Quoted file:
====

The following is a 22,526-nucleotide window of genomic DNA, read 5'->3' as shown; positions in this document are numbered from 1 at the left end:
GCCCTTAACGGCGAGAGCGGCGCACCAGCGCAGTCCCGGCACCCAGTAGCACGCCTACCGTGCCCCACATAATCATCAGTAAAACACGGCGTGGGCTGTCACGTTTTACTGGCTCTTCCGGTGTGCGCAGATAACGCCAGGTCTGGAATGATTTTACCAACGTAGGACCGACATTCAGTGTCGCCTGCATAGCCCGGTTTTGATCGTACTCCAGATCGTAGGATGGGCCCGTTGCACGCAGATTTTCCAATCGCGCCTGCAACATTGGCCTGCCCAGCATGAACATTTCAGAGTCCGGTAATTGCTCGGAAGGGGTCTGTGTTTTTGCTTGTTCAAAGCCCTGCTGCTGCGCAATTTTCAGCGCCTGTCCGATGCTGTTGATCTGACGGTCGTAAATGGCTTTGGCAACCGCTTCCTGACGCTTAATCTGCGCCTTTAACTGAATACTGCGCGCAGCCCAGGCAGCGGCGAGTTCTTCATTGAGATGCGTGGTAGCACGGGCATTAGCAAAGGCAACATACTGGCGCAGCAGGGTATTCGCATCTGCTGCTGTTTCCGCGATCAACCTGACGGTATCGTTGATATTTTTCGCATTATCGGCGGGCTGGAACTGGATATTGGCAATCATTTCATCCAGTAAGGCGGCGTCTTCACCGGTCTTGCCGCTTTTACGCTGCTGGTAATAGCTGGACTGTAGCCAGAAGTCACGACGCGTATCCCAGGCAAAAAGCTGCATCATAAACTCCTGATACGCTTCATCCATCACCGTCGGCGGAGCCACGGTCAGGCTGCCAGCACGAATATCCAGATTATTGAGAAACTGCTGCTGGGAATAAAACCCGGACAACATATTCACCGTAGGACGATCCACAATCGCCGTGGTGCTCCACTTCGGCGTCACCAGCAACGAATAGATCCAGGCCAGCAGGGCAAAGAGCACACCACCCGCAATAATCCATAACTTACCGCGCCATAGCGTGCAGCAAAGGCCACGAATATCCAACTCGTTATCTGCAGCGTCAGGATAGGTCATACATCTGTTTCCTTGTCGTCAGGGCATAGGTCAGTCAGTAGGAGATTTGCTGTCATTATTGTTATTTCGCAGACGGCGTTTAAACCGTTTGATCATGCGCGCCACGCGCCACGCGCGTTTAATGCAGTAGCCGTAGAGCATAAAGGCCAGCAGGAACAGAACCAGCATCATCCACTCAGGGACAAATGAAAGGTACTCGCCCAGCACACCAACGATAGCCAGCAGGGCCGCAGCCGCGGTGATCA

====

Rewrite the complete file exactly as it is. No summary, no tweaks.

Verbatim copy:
The following is a 22,526-nucleotide window of genomic DNA, read 5'->3' as shown; positions in this document are numbered from 1 at the left end:
GCCCTTAACGGCGAGAGCGGCGCACCAGCGCAGTCCCGGCACCCAGTAGCACGCCTACCGTGCCCCACATAATCATCAGTAAAACACGGCGTGGGCTGTCACGTTTTACTGGCTCTTCCGGTGTGCGCAGATAACGCCAGGTCTGGAATGATTTTACCAACGTAGGACCGACATTCAGTGTCGCCTGCATAGCCCGGTTTTGATCGTACTCCAGATCGTAGGATGGGCCCGTTGCACGCAGATTTTCCAATCGCGCCTGCAACATTGGCCTGCCCAGCATGAACATTTCAGAGTCCGGTAATTGCTCGGAAGGGGTCTGTGTTTTTGCTTGTTCAAAGCCCTGCTGCTGCGCAATTTTCAGCGCCTGTCCGATGCTGTTGATCTGACGGTCGTAAATGGCTTTGGCAACCGCTTCCTGACGCTTAATCTGCGCCTTTAACTGAATACTGCGCGCAGCCCAGGCAGCGGCGAGTTCTTCATTGAGATGCGTGGTAGCACGGGCATTAGCAAAGGCAACATACTGGCGCAGCAGGGTATTCGCATCTGCTGCTGTTTCCGCGATCAACCTGACGGTATCGTTGATATTTTTCGCATTATCGGCGGGCTGGAACTGGATATTGGCAATCATTTCATCCAGTAAGGCGGCGTCTTCACCGGTCTTGCCGCTTTTACGCTGCTGGTAATAGCTGGACTGTAGCCAGAAGTCACGACGCGTATCCCAGGCAAAAAGCTGCATCATAAACTCCTGATACGCTTCATCCATCACCGTCGGCGGAGCCACGGTCAGGCTGCCAGCACGAATATCCAGATTATTGAGAAACTGCTGCTGGGAATAAAACCCGGACAACATATTCACCGTAGGACGATCCACAATCGCCGTGGTGCTCCACTTCGGCGTCACCAGCAACGAATAGATCCAGGCCAGCAGGGCAAAGAGCACACCACCCGCAATAATCCATAACTTACCGCGCCATAGCGTGCAGCAAAGGCCACGAATATCCAACTCGTTATCTGCAGCGTCAGGATAGGTCATACATCTGTTTCCTTGTCGTCAGGGCATAGGTCAGTCAGTAGGAGATTTGCTGTCATTATTGTTATTTCGCAGACGGCGTTTAAACCGTTTGATCATGCGCGCCACGCGCCACGCGCGTTTAATGCAGTAGCCGTAGAGCATAAAGGCCAGCAGGAACAGAACCAGCATCATCCACTCAGGGACAAATGAAAGGTACTCGCCCAGCACACCAACGATAGCCAGCAGGGCCGCAGCCGCGGTGATCA